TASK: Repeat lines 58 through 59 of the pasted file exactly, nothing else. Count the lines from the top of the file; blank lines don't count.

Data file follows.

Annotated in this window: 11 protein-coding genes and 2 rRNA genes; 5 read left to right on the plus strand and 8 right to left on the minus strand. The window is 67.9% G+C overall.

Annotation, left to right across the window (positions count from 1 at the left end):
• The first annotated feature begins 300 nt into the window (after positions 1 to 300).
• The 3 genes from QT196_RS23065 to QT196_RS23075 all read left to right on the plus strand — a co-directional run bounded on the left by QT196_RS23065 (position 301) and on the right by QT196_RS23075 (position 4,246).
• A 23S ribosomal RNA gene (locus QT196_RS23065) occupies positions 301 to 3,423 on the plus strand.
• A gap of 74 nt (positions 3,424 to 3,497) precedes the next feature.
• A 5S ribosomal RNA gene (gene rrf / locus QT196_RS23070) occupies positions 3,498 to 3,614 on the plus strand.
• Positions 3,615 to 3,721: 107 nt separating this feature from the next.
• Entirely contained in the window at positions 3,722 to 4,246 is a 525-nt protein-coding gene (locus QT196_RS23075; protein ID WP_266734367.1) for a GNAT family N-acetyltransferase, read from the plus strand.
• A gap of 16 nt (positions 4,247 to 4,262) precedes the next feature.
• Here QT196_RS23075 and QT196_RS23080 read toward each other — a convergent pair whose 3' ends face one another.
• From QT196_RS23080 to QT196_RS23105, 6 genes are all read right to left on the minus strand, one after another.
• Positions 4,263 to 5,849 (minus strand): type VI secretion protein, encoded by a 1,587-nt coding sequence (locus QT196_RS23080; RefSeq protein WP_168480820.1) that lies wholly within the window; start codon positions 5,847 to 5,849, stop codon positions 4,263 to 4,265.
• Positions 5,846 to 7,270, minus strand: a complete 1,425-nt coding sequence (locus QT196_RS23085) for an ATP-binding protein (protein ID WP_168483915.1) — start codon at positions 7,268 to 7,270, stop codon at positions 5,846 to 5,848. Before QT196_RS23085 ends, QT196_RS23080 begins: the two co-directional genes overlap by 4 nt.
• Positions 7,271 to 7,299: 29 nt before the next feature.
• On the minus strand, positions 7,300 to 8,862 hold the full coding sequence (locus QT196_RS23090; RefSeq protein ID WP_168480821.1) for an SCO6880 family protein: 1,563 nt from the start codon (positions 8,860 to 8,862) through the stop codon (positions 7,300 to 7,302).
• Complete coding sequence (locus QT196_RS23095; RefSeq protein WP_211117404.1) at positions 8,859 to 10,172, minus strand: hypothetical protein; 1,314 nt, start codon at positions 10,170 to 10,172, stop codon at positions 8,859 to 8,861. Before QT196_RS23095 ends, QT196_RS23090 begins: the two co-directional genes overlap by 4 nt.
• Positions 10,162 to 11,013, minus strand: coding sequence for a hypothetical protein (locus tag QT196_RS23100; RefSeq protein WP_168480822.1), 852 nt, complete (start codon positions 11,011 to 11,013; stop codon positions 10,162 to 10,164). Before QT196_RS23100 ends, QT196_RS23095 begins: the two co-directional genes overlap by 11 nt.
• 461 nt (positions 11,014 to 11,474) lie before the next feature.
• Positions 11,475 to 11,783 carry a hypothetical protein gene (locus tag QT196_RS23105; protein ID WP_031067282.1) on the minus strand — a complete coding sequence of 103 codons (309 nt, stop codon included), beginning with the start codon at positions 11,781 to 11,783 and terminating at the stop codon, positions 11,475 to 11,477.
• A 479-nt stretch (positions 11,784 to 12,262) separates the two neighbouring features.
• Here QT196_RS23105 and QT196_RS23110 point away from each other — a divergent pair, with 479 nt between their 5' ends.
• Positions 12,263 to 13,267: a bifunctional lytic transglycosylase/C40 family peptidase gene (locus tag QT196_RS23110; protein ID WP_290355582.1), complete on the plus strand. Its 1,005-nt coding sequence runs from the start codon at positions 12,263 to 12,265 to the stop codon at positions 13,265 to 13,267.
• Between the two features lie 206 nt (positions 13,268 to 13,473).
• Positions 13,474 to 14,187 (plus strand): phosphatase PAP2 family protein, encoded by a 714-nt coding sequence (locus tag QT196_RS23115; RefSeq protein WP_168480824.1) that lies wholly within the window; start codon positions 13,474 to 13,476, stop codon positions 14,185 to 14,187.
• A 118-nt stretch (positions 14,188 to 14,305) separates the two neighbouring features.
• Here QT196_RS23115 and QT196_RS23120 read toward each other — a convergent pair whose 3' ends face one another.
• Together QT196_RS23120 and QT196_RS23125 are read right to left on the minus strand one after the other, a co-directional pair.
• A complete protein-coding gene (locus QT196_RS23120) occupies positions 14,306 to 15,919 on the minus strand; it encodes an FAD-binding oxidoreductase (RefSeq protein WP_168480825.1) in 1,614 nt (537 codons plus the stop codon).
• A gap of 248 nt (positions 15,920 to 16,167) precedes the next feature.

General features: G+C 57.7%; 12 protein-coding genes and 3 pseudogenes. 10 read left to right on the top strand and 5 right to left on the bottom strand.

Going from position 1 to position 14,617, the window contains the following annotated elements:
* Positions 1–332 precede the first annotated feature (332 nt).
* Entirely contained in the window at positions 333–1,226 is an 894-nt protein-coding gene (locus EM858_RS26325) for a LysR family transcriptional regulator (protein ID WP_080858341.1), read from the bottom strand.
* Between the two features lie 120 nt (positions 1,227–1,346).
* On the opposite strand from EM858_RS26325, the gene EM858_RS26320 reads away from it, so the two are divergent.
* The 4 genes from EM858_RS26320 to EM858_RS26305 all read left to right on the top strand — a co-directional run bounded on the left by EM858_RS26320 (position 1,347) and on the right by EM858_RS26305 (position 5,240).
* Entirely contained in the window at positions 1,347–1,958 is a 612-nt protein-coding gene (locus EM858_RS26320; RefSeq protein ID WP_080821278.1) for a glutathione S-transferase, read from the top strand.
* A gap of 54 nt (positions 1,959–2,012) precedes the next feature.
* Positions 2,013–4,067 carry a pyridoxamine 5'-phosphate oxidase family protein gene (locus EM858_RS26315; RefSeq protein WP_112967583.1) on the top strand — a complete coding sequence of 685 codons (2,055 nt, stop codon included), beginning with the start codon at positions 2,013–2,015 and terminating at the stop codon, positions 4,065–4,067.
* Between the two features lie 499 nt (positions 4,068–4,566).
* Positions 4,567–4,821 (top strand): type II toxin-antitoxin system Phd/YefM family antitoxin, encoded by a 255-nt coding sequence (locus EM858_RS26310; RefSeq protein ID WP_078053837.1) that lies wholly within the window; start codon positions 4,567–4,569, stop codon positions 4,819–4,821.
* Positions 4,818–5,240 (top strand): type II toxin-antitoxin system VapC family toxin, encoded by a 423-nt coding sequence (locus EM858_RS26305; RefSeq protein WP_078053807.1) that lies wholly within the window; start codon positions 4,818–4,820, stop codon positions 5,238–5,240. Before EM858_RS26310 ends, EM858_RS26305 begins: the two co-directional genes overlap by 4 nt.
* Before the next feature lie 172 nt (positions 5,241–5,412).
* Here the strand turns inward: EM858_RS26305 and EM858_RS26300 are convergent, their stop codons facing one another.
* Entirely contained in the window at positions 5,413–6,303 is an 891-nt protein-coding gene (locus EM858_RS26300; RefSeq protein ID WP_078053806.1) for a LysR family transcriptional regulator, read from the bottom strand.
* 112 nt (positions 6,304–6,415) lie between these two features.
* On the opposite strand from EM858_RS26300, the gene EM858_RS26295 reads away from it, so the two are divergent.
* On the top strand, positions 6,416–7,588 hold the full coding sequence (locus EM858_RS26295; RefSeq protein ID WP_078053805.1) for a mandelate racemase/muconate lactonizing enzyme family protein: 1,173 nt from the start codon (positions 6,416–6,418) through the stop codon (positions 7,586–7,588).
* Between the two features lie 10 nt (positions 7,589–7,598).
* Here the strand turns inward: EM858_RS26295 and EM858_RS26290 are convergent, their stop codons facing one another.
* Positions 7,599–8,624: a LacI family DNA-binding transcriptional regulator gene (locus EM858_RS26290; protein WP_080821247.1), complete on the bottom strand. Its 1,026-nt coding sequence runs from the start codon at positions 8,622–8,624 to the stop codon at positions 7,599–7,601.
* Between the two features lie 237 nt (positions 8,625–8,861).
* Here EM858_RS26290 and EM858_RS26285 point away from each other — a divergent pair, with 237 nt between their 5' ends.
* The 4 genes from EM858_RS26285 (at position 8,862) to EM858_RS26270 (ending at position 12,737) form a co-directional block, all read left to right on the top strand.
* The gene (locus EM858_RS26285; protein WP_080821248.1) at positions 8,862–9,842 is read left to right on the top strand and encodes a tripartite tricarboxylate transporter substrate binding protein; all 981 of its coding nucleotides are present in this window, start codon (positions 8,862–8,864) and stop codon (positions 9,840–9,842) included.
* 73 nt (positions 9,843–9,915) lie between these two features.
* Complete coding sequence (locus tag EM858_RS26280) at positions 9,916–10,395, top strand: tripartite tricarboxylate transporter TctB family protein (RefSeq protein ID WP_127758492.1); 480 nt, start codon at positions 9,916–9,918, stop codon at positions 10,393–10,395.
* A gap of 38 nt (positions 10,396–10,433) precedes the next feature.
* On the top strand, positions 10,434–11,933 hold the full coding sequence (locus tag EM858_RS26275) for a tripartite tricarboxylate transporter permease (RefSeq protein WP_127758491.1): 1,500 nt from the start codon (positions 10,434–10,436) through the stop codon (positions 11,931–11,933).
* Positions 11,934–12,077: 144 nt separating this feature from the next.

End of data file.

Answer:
* Complete coding sequence (locus tag EM858_RS26280) at positions 9,916–10,395, top strand: tripartite tricarboxylate transporter TctB family protein (RefSeq protein ID WP_127758492.1); 480 nt, start codon at positions 9,916–9,918, stop codon at positions 10,393–10,395.
* A gap of 38 nt (positions 10,396–10,433) precedes the next feature.